Coded Caching: Content-centric wireless networks

Communication networks are traditionally connection-centric, i.e., establish a reliable data connection between end-nodes. Recently, there has been a significant shift in network usage, where the users’ intent is to access some specific (broadband) content rather than connect to a specific node. Recognizing this, there has been a significant effort in “information-centric networks”, where the focus is on how to name data and access information rather than connecting to particular servers. However, these solutions are insufficient for wireless networks where the bottlenecks are in communication as well as the memory needed to store/cache data.

We have developed a new approach based on “coded caching”, where one jointly optimizes what is stored along with delivery. The challenge is that one needs to store before knowing the demand, but make the limited storage (e.g., in wireless access points) enable most efficient delivery of demanded data. We harness (instead of avoid) wireless broadcast and superposition properties along with strategic storage to satisfy user demands. We have characterized the fundamental trade-off between the memory used for storage with the rate (or number of bits) needed to satisfy any user demand, for many different scenarios and network topologies, with both explicit schemes as well as information-theoretic impossibility results.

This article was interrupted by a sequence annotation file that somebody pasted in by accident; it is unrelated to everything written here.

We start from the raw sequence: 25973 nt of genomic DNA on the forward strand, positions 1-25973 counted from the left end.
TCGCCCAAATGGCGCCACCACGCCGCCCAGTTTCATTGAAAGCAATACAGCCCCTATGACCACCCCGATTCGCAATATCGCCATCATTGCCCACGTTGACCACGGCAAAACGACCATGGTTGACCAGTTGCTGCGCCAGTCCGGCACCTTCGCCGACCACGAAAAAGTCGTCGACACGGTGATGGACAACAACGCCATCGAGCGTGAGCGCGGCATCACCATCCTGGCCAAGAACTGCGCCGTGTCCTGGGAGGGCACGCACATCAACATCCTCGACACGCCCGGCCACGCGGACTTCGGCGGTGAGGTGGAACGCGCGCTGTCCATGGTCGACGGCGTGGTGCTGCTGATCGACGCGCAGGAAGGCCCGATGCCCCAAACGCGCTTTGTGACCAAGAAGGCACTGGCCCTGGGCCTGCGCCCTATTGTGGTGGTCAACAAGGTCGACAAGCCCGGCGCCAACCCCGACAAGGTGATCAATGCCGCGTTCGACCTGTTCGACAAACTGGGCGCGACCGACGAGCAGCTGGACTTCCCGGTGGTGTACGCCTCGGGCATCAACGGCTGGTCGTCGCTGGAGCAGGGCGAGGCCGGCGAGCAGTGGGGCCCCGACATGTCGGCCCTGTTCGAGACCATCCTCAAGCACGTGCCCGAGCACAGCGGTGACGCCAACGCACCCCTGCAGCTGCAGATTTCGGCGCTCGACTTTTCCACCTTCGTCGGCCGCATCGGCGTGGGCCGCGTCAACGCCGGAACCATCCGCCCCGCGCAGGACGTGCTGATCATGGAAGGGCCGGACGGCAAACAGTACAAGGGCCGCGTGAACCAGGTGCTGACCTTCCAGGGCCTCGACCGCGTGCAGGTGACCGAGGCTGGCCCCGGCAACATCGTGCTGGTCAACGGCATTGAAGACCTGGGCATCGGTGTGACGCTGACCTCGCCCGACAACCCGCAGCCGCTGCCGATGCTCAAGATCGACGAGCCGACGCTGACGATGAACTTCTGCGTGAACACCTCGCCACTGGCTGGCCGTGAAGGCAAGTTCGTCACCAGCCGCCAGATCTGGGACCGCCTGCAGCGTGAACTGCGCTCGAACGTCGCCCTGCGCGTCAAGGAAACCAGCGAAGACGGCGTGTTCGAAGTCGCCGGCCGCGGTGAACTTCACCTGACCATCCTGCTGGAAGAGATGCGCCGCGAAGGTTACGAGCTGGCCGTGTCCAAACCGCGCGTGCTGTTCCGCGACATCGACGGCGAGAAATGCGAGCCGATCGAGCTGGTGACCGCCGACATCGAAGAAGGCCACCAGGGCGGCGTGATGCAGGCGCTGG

In hierarchical (tree) networks, where there are layers of caches and broadcast transmissions, we have shown how to strategically place data as well as what should be the relaying/forwarding strategies to obtain this optimal trade-off. The optimality is shown with respect to information-theoretic impossibility results.

For the case where the content popularity has a non-uniform distribution (as is usually the case), we have shown how one should optimally share the memory between the popularity classes. The information-theoretic impossibility results here needed new tools using subset entropy inequalities.

We solved the open question of coded caching in interference networks, enabled by a fundamental separation result which showed that one can layer the coded caching with the underlying noisy interference network. This separation principle is a fundamental architectural insight that we think holds for more general architectures. We have summarized this perspective in a book chapter on this topic.